Strange considerations can crop up in the SFE. In previous years we have forecasted in areas of low radar coverage such as the mountain west, determined which side of the U.S.-Mexico border a storm would form on, and dealt with the severity of convection coming onshore from the Gulf. However, remnants of last weekend’s storm threw a highly unusual wrinkle in the forecast….
That’s right, a large swath of snow from last weekend’s winter storm was still lingering just north of our forecast area of concern yesterday. The scenario we were envisioning was an MCS over northern Oklahoma, initiating in the Panhandle and propagating eastward late in the period. This scenario occurred in many of the high-resolution CAM ensembles, including the SSEO, HREFv2, and the NCAR ensemble. The HRRRE and the GSI EnKF ensemble produced by OU were outliers yesterday, showing less organized storms at 0600 UTC. What actually happened? The reports tell the tale:
Multiple clusters of storms formed, producing first hail (brown) and then wind (pink) reports while growing upscale and moving east across Oklahoma:
As you can see in the 04 UTC reflectivity above, strong storms were present across eastern Kansas, near that snowpack. While this snow was melting quickly (as seen in the gif below), as of this evening (3 May 2017) some snow is still present in the satellite imagery, meaning that it is entirely possible that some Kansas residents had a thunderstorm with snow on the ground.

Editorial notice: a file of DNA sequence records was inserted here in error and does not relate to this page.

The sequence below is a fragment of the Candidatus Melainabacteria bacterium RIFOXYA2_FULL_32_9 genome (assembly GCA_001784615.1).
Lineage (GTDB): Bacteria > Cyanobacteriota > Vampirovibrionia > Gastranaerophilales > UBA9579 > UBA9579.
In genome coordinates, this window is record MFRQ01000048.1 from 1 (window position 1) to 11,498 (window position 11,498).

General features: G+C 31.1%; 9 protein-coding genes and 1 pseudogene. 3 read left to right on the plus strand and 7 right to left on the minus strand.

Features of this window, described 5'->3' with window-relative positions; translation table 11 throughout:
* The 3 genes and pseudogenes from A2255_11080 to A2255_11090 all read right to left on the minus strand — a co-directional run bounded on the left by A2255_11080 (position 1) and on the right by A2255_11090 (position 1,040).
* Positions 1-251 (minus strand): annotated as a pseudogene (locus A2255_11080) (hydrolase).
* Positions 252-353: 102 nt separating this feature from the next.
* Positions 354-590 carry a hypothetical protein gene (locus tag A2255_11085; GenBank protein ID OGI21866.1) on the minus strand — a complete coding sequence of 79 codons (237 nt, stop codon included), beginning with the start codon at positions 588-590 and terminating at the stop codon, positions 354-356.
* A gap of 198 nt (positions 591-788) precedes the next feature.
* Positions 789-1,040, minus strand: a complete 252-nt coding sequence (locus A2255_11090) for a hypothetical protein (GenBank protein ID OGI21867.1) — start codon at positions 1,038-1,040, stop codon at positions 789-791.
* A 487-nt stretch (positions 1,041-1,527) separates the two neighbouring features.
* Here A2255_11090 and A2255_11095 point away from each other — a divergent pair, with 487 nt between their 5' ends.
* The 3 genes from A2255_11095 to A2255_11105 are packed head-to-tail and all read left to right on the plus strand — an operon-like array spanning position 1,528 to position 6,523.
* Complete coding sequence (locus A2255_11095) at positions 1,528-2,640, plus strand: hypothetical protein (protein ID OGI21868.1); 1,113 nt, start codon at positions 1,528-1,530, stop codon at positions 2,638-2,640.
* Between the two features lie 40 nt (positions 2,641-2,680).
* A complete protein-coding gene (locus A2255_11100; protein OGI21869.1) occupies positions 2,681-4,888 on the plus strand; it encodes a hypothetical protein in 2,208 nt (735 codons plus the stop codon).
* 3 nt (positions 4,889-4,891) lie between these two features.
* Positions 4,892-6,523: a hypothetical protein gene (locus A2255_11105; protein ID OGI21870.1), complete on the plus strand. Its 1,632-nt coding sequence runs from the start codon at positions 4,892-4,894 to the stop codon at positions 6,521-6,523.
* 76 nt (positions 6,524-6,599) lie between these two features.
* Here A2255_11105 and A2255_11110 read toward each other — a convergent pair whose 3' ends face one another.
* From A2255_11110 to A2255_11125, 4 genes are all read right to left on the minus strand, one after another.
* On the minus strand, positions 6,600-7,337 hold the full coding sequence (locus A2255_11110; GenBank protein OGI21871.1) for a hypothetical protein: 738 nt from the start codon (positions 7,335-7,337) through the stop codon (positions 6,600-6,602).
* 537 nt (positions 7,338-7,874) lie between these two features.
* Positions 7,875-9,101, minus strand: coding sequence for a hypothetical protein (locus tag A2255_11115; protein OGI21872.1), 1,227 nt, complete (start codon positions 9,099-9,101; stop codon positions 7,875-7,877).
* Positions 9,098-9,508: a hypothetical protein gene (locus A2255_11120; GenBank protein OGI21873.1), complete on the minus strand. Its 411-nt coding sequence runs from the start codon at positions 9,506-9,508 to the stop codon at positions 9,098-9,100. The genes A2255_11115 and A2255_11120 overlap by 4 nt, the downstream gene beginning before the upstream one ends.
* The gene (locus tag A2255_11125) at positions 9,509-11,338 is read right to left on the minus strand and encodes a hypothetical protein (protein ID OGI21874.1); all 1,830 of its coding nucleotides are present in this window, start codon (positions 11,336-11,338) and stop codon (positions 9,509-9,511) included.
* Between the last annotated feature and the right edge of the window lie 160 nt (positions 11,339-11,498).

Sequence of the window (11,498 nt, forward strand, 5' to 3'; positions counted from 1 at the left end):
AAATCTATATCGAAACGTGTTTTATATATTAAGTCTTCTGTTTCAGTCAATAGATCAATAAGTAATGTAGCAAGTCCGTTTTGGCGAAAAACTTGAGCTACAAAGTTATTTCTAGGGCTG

While many CAMs picked up on the snowpack, the most evident signal we saw was during the NEWS-e activity in the afternoon. The NEWS-e is the NSSL Experimental Warn-on Forecast System for Ensembles, and is a preliminary Warn-on-Forecast system that is being tested for short-range forecasting. The NEWS-e provides high temporal and spatial resolution forecasts (forecast fields are given at five minute intervals and the ensemble is run at 3 km on a small domain chosen in the morning) and assimilates data every fifteen minutes. The desk lead forecaster on the Innovation Desk (formerly the “Total Severe” or NSSL desk) issues forecasts at 2030 UTC (3:30 PM CDT) along with participants for 21Z-22Z and 22Z-23Z, and then updates those forecasts based on a new run of the NEWS-e.
As the system we were forecasting was later than the hourly forecasts using the NEWS-e, participants had plenty of time to explore the fields provided by the NEWS-e. And sure enough, when we looked at the temperature field, the snowpack showed up quite nicely:
Although the main impact of the snowpack on our forecasts was to provide a northern and western boundary to our probabilistic forecasts of severe convective hazards, it’s not every day that you have to consider snowfall when forecasting severe convective thunderstorms in May.